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Lord Ma'afu (centre) will be accorded the ancient kava ceremony on the royal palace grounds this weekend.

Photo/ Pakilau Manase Lua

Language & Culture

First installation of Ma'afu title in over 200 years to be held next to Tonga's Palace grounds

Lord Ma’afu, formerly known as Honourable Tevita ‘Unga Tangitau, will be accorded the ancient kava ceremony next to royal palace grounds this weekend.

In 1799, the 15th Tuʻi Kanokupolu, Ma’afu-’o-Limuloa, was murdered hours after his installation as a noble. This sent Tonga into a civil war for 50 years.

He was a grandson of Mailelaumotomoto, the second Maʻafu-ʻo-Tukuʻiʻaulahi, the hereditary chief of the Vainī on Tongatapu, and a member of the Tongan reigning house of Tupou.

Two hundred and twenty-fives years later, another nobleman will be accorded his traditional kava ceremony next to Tonga’s royal palace grounds, Pangai Lahi.

The installation of Lord Ma’afu will take place tomorrow which Tongan community leader Pakilau Manase Lua says is a huge event for the Vaini and Tokomololo villages.

“The last installation involved a Ma'afu called Ma'afu Limuloa, and he was installed and assassinated on that very night. So there's a lot of history, a lot of bloodshed and civil war. So this is also a way of healing a very bloody past.

“And the Ha’a Havea chiefs of Tonga, which include nobles like Fielakepa, Lord Vaea, Lord Tu’ivakano and others, are probably the most powerful clan in Tonga.


“So Ma'afu is the head of this clan and this is very significant because Ma'afu's mother, the late princess Taone, was a member of the royal family. So all of this has come to a head, I think, through good fortune, but also strategic marriages between the royal family and the chiefs of the realm.”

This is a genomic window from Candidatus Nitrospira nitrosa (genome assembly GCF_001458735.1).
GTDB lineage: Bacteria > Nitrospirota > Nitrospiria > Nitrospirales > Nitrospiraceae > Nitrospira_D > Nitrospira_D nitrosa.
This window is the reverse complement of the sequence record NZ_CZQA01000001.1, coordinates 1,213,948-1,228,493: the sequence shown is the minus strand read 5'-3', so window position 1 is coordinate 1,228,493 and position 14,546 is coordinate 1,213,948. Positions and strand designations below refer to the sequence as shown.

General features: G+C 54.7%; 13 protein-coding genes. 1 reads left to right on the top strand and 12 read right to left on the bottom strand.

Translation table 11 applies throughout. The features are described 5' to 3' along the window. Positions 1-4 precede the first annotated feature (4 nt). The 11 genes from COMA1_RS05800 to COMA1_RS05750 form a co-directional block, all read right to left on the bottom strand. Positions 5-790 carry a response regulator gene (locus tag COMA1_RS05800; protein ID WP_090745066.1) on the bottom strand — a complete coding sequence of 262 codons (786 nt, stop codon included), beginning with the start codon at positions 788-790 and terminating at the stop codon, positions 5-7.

Lord Ma’afu, formerly known as Honourable Tevita ‘Unga Tangitau, was appointed by King Tupou VI to the hereditary noble title, Ma'afu Tukui'aulahi, following his father’s death in 2021. He was installed on his estate of Vaini in April last year.

Although Lord Ma’afu received his title on his estate grounds of Vaini, Pakilau, who is also a matapule or spokesperson for Lord Ma’afu said traditionally, one wasn’t a bonafide chief until they had been accorded their kava ceremony.

Pakilau said the kava ceremony was usually held for events such as the installation of a King or a member of the royal family, but rarely for a noble.

“The grounds are huge so that the kava circle itself will be a massive circle that will include nobles and their matapule or talking chiefs sitting around the two sides of the cover circle.

“And in the middle will be all of the gifts, the pigs, the umu packs, and kava. So the big kava plants will be there and they will also be, the big ones will be put on almost like a sledge.

“So they call them kava toho or puaka toho. They're so big that they have to be pulled in by three or four men. So all of these presentations are traditional.

“The king will be there. He will be seated directly opposite the kava bowl in the area that they call the olovaha. That's where the highest ranking person usually presides. So they'll be directly opposite the kava bowl.

“He'll be in a little enclosure, like a little house, whereas everybody else will be seated on the grass around him. Those will include other nobles from around Tonga and their talking chiefs, their attendants.

“And then in the back where the kava is being served, you'll have people from the villages out in the west.

“They're the ones who look after the kava ceremony and also the Ha’a Havea. Some of our clan will be there to protect the kava and also to serve the kava. So yeah, it's a huge event for us.

“Traditionally, it's something that's very rarely done on the palace grounds and it's an absolute honour. And we're very grateful to the royal family to allow this to happen for Lord Ma'afu.”

With a growing Tongan diaspora, Pakilau said the practice of these traditions maintained the island kingdom’s cultural connections.

“We've come to New Zealand and Australia and settled there, but we've always had a place here, back home, for us. So we've maintained those connections. And one way to keep those connections is through service to our community and to our chief.”